I miss Nigeria. Don’t even start. Don’t ask me what is there to miss about the Nigeria of today. There will always be a lot to miss about Nigeria because there is no other country like Naija, as we fondly call it. If you have lived in another country for more than a week, this fact would easily resonate with you. And I have – for at least ten years.
However, what one person misses about Naija is usually not the same as what the other misses although in line with the mixed nature of the country itself, these ‘missings’ often mix. I love the hospitable nature of the average Nigerian; the your-pikin-na-my-pikin neigbourliness, the rich variety of edibles, and the life-must-go-on stoicism of the hoi polloi (what the legendary musician Fela Anikulapo Kuti preferred to call “suffering and smiling”). At a time, some ‘amebo’ researchers said Nigerians were the happiest people on earth. True or not, depression is not a very common commodity among Nigerians. This special breed of homo-sapiens always believes that ‘tomorrow go better’ (tomorrow will be better).
The vibrant nature of debates, whether inside transit buses or at soccer viewing centres, elbow – bending joints or point-and-kill rendezvous is something that I’m yet to encounter in any commensurate measure in the 15 or so countries that I have traversed. The way Nigerians readily proffer opinions on issues truly amazes me. Sometimes I wonder whether we actually need a national assembly, except for the purpose of approving budgets, padded or not; as every Nigerian can debate, argue, propose, lobby, endorse, curse, criticize, hail, wail, rationalize, blame, threaten, throw chairs, trade blows, etc, when it comes to matters of national importance.
Of late, it appears that the social media has become more vibrant than the National Assembly when it comes to debating issues affecting our dear country. The difference perhaps would be whereas members of parliament, including the seat-warmers, cheer leaders, sleep-mongers and blow-throwers receive mind blowing sums of money as salaries and allowances, the busy-body members of the social media spend sleepless nights debating with no farthing for their efforts. When they do sleep at all, the debate continues even in their sleep. Incidentally, how I became a passive partaker in this esoteric exercise is what this piece is actually about.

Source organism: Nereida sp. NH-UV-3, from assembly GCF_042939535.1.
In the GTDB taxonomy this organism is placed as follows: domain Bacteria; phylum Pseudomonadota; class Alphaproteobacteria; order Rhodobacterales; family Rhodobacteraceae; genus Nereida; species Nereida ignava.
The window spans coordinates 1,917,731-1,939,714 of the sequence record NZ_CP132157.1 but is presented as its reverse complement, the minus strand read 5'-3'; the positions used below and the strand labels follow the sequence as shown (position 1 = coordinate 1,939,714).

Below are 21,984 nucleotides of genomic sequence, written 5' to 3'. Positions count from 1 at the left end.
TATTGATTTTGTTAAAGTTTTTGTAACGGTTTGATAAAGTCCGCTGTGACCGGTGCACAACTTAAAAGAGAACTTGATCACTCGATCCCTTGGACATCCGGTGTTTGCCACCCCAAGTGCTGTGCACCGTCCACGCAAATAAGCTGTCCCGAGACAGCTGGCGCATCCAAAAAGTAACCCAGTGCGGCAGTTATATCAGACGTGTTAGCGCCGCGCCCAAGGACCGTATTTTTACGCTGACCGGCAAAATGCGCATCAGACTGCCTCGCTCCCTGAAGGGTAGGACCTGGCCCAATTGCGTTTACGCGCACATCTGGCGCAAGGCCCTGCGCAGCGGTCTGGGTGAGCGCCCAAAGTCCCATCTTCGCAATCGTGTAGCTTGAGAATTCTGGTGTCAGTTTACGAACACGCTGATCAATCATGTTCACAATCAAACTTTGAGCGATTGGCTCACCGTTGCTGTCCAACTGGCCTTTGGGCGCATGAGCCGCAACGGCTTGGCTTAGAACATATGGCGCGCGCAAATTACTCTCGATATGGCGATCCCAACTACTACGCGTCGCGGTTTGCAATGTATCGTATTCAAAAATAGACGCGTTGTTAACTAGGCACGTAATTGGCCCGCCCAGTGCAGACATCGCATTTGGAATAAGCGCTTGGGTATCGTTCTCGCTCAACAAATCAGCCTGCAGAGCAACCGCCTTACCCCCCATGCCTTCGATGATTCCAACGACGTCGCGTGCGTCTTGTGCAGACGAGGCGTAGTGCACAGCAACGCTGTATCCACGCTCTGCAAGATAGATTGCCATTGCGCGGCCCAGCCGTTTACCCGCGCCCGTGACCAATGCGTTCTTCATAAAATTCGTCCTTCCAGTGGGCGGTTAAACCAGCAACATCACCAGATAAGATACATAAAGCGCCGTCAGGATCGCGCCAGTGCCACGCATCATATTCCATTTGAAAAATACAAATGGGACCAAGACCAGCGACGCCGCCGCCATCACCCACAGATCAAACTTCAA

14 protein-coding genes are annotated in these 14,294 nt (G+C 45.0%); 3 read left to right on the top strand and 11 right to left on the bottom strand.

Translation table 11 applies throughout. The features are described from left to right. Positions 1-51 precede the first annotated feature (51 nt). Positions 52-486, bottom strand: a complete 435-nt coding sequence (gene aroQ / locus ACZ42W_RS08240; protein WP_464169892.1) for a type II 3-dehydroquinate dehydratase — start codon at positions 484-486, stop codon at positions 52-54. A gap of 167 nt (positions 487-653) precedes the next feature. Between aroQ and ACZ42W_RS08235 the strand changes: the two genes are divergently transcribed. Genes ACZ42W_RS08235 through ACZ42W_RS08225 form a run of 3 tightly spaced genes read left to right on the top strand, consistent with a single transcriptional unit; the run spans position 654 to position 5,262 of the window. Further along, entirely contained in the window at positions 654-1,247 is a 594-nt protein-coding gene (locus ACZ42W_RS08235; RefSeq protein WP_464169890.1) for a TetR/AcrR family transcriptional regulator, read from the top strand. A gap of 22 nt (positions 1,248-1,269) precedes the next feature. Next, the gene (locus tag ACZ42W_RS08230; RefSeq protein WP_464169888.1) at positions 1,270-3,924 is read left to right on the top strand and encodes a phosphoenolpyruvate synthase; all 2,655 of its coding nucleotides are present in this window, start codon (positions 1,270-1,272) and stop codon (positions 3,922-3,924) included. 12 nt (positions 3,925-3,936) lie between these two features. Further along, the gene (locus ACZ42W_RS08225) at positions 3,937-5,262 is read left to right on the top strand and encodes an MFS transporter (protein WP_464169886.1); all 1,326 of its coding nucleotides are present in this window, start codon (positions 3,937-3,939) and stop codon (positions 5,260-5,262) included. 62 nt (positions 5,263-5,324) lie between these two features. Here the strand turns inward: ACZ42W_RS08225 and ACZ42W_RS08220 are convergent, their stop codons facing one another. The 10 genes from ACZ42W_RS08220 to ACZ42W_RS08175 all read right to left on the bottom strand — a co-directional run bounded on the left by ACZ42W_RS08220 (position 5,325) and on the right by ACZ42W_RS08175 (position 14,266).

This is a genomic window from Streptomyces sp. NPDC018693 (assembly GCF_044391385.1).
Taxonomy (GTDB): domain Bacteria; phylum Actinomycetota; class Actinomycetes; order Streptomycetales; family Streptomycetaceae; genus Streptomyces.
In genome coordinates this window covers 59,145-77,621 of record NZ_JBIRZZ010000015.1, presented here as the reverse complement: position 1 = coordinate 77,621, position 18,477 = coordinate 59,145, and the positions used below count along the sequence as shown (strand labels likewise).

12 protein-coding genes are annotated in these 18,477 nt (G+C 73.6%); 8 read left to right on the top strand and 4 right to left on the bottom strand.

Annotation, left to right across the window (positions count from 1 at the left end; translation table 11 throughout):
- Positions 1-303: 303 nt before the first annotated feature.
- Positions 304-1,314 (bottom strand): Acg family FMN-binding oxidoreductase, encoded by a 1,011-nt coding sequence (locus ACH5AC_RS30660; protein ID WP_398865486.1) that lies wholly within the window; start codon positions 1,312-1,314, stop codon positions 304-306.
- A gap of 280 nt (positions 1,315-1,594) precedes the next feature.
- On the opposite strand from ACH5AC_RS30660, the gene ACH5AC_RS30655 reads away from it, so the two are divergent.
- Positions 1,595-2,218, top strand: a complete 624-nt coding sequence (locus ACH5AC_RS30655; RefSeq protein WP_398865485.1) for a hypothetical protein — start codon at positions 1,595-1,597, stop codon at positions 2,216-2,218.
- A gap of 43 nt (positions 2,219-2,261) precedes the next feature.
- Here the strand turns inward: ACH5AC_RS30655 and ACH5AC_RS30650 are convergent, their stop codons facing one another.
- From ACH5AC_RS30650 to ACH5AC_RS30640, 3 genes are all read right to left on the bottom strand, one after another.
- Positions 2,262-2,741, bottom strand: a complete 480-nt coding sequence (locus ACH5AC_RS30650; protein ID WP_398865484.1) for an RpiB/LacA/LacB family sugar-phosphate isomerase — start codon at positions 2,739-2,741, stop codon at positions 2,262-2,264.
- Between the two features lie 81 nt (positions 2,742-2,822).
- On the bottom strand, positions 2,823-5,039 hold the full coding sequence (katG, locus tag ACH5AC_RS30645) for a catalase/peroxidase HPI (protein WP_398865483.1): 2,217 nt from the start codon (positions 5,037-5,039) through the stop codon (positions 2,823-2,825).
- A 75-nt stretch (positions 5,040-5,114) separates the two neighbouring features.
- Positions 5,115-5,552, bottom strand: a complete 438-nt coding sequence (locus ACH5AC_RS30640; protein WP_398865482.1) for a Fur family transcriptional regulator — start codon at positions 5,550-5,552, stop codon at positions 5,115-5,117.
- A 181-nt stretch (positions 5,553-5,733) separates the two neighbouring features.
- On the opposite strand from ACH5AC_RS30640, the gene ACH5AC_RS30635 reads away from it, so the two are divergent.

It was in Piccadilly. No, not Piccadilly Square in Westminster, London. Piccadilly is this entertainment centre along the Lekki-Ajah expressway in Lagos, Nigeria where my brother Austin and I used to cool off on our way home from work after navigating the hectic bumper-to-bumper evening traffic. He introduced me to the place at his own risk so he always picked the bills for the nicely barbecued, steaming hot ‘point-and-kill’ fresh fish and ‘asun’ delicacies with the accompanying lubricants on offer there. Eish, I miss Piccadilly! But that is another matter.
On this occasion, I was there alone, seated next to a table with a group of four guys and four ladies. An EPL match was showing on the huge flat screen TV that adorned the space. But these guys were not interested in the match. They didn’t even seem interested in the combination of fish, suya, asun and sundry bottled liquids that crowded their table. Only the ladies were engrossed in exploring the secrets in the spiced bellies of the sightless fish gazing from the oval platters.
I didn’t need to listen too hard to know that they were discussing, nay, debating politics. Neither was it difficult to know that they were on opposite sides of the political divide.
“By the way, you keep shouting ‘CHANGE, CHANGE’, what exactly has changed in the life of the Nigerian common man in the past one year?”
It was a question meant for one of the occupants of the table by the one who seemed to be the eldest in the group and obviously the one with the sharpest tongue. Before the addressee could respond, the man, who from what he was wearing was definitely not a ‘common man’, went on:
“Yes, the government is trying in the fight against corruption but what else?” he queried, throwing his hands violently apart as he did so. I thought of shifting my chair away a little to avoid a stray backhand slap if that was how he would keep gesticulating in the course of their debate.